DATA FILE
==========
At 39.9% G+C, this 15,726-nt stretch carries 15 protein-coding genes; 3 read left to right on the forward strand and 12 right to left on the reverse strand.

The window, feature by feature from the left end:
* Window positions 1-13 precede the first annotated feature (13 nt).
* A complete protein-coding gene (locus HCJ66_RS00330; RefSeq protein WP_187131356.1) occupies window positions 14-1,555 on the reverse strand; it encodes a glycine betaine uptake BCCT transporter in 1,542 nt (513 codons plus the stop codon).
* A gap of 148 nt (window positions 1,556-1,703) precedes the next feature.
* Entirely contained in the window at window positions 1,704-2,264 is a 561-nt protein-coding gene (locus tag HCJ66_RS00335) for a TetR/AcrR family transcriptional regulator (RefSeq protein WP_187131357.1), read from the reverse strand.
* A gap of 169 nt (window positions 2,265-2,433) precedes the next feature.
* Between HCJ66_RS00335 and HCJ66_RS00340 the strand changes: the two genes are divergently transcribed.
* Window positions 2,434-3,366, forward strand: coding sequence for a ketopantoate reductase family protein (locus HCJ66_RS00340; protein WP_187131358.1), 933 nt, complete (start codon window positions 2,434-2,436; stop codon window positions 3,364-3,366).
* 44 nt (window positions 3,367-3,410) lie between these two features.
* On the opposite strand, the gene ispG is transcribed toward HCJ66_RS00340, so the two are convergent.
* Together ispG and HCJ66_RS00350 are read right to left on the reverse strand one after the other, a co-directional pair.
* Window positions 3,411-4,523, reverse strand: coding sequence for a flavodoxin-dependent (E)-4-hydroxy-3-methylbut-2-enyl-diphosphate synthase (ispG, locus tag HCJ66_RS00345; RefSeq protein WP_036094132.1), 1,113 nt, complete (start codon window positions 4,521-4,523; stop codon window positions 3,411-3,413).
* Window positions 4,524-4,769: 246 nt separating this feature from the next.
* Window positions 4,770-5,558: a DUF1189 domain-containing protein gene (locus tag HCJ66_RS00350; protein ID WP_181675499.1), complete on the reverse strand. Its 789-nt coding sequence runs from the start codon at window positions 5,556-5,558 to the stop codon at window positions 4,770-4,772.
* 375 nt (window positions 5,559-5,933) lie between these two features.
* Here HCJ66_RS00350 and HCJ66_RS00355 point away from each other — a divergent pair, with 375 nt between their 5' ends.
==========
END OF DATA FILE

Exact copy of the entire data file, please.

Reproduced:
At 39.9% G+C, this 15,726-nt stretch carries 15 protein-coding genes; 3 read left to right on the forward strand and 12 right to left on the reverse strand.

The window, feature by feature from the left end:
* Window positions 1-13 precede the first annotated feature (13 nt).
* A complete protein-coding gene (locus HCJ66_RS00330; RefSeq protein WP_187131356.1) occupies window positions 14-1,555 on the reverse strand; it encodes a glycine betaine uptake BCCT transporter in 1,542 nt (513 codons plus the stop codon).
* A gap of 148 nt (window positions 1,556-1,703) precedes the next feature.
* Entirely contained in the window at window positions 1,704-2,264 is a 561-nt protein-coding gene (locus tag HCJ66_RS00335) for a TetR/AcrR family transcriptional regulator (RefSeq protein WP_187131357.1), read from the reverse strand.
* A gap of 169 nt (window positions 2,265-2,433) precedes the next feature.
* Between HCJ66_RS00335 and HCJ66_RS00340 the strand changes: the two genes are divergently transcribed.
* Window positions 2,434-3,366, forward strand: coding sequence for a ketopantoate reductase family protein (locus HCJ66_RS00340; protein WP_187131358.1), 933 nt, complete (start codon window positions 2,434-2,436; stop codon window positions 3,364-3,366).
* 44 nt (window positions 3,367-3,410) lie between these two features.
* On the opposite strand, the gene ispG is transcribed toward HCJ66_RS00340, so the two are convergent.
* Together ispG and HCJ66_RS00350 are read right to left on the reverse strand one after the other, a co-directional pair.
* Window positions 3,411-4,523, reverse strand: coding sequence for a flavodoxin-dependent (E)-4-hydroxy-3-methylbut-2-enyl-diphosphate synthase (ispG, locus tag HCJ66_RS00345; RefSeq protein WP_036094132.1), 1,113 nt, complete (start codon window positions 4,521-4,523; stop codon window positions 3,411-3,413).
* Window positions 4,524-4,769: 246 nt separating this feature from the next.
* Window positions 4,770-5,558: a DUF1189 domain-containing protein gene (locus tag HCJ66_RS00350; protein ID WP_181675499.1), complete on the reverse strand. Its 789-nt coding sequence runs from the start codon at window positions 5,556-5,558 to the stop codon at window positions 4,770-4,772.
* 375 nt (window positions 5,559-5,933) lie between these two features.
* Here HCJ66_RS00350 and HCJ66_RS00355 point away from each other — a divergent pair, with 375 nt between their 5' ends.